Tips to Address Assessment Consistency with Many Assessors

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All instructors want to assess fairly, but doing so can sometimes require extra effort, especially when a large number of students are being graded by multiple assessors. Consider following these guidelines the next time you find yourself working with a team of assessors.

Prior to the assessment

  1. Communicate expectations, requirements, and guidance to students:
    1. Read the cover page of the assessment;
    2. Read the whole question before starting on an answer;
    3. Complete all requirements;
    4. Where appropriate, follow approaches modeled earlier in the course for similar questions;
    5. Ensure their written responses are legible (which might mean arranging to use computer labs for completion of the assessment);
    6. Aim for clear, complete, and well organized responses. 

Before the assessment session

  1. Personally hire knowledgeable, trustworthy assessors (as few as needed to complete the assessment expeditiously).
  2. Construct a rubric or grading key when the assessment is designed.
  3. Determine and arrange logistics for assessment day, including the location; expected duration of the session; snacks and coffee, tea, or juice for especially long sessions.
  4. Allocate assessment components or questions to assessors such that they will complete their allotted assessments roughly at the same time.
  5. After the test has been completed by students, but before the assessment session, perform a sample assessment of up to 10 tests (either randomly or choosing particular students’ assessments) and adjust the rubric or assessment key (to possibly include alternative solutions).
  6. After testing is completed by students, but before the assessment session, provide the test to the markers for them to review prior to the marking time. 

At the assessment session

  1. Use control and tracking sheets to track which assessor marked which test (using a rubric in LEARN will track assessors automatically) and for statistics on mark breakdown within an assessment.
  2. If possible have only one assessor for each of the parts of every assessment.
  3. Seat assessors together in one location to facilitate communication between groups of assessors.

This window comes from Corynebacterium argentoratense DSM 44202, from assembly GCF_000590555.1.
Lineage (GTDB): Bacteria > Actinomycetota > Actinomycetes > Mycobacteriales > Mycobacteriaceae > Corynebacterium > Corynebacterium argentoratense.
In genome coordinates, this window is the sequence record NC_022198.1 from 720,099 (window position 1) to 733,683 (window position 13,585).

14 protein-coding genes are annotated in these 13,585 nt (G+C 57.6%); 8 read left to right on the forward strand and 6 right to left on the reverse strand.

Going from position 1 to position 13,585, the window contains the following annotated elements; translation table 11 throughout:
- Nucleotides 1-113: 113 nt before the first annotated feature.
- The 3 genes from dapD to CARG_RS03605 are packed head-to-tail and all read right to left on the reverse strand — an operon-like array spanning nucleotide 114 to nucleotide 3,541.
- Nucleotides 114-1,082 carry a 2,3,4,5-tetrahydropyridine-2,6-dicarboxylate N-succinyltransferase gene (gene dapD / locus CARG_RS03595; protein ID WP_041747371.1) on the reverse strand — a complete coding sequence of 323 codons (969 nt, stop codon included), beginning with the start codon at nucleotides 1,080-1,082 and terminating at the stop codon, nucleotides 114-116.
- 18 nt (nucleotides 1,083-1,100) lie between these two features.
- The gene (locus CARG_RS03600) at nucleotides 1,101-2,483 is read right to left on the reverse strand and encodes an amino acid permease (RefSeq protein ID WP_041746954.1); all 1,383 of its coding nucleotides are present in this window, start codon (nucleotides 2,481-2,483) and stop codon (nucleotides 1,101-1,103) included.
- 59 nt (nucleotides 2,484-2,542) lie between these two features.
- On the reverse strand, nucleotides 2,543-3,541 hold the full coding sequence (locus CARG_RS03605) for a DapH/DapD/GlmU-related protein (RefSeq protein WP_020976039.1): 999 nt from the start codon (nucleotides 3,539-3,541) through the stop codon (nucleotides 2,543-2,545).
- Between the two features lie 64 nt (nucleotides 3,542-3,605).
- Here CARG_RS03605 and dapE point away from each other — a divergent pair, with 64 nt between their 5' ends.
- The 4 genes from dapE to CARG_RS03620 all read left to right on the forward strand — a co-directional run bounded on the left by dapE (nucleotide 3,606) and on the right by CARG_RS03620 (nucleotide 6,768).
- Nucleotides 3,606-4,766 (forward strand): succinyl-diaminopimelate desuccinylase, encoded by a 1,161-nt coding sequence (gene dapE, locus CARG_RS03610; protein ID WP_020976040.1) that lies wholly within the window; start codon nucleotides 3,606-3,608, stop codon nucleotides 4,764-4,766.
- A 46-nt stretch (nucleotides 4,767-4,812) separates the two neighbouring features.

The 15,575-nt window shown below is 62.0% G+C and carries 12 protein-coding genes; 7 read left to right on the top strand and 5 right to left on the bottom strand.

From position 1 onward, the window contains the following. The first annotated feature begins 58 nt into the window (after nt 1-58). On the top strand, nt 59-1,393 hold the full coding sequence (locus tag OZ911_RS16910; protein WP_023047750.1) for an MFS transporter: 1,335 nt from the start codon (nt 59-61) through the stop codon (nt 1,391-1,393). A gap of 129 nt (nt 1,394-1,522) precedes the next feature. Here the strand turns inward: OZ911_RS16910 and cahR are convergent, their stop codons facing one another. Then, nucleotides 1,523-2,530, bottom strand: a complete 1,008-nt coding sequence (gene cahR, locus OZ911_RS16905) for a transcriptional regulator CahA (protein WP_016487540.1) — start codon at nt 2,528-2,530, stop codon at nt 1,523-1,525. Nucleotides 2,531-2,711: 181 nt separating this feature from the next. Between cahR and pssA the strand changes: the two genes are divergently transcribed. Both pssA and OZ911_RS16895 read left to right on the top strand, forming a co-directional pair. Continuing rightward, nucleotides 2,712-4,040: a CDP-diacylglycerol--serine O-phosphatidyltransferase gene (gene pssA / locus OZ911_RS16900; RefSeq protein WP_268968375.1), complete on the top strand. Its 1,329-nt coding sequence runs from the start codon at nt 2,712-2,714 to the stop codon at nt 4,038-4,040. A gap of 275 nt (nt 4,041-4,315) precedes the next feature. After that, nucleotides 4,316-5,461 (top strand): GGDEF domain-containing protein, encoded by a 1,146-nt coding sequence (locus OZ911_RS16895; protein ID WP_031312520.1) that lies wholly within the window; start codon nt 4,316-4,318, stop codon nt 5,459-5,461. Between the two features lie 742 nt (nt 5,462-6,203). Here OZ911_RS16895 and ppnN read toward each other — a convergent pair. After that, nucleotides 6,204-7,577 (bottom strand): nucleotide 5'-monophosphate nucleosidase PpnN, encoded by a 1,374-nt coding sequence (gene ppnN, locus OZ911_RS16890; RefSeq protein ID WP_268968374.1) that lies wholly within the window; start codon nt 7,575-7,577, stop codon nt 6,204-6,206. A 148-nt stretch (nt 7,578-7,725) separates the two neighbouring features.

4. Have each group of assessors (or assessor) mark a sample of up to 5 exams for their assigned part, then discuss results of their sample, and potentially adjust the assessment key (the lead assessor or instructor should be part of this conversation among the groups or assessors).
  5. Have assessors forward problematic tests (such as illegible handwriting or ambiguity due to English as a second language issues) to the instructor to assess.
  6. During the assessment session, have the instructor review samples of marked exams for consistency/issues between assessors.
  7. After all of the assessments have been completed, have each assessor or group of assessors identify and record common gaps. (This information can help the instructor refine the learning activities the next time the course is offered.) 

After the marking session

  1. Use three recorders to enter the grades: one to read, one to enter the grade, and one to watch.
  2. Review assessments with low marks, especially for final exams where the overall course mark is near pass/fail or minimum program requirements.
  3. Look for and investigate surprises such as a wide range of assessment marks, bearing in mind the overall academic performance of the cohort of students taking your course.
  4. Confirm and communicate to students the basis for an appeal, gather assessments deemed to qualify for review, and review them all at once, if possible.
  5. Determine what will be communicated to various groups of students based on their performance on the assessment.

 teaching tips This Creative Commons license lets others remix, tweak, and build upon our work non-commercially, as long as they credit us and indicate if changes were made. Use this citation format: Tips to Address Assessment Consistency with Many Assessors. Centre for Teaching Excellence, University of Waterloo.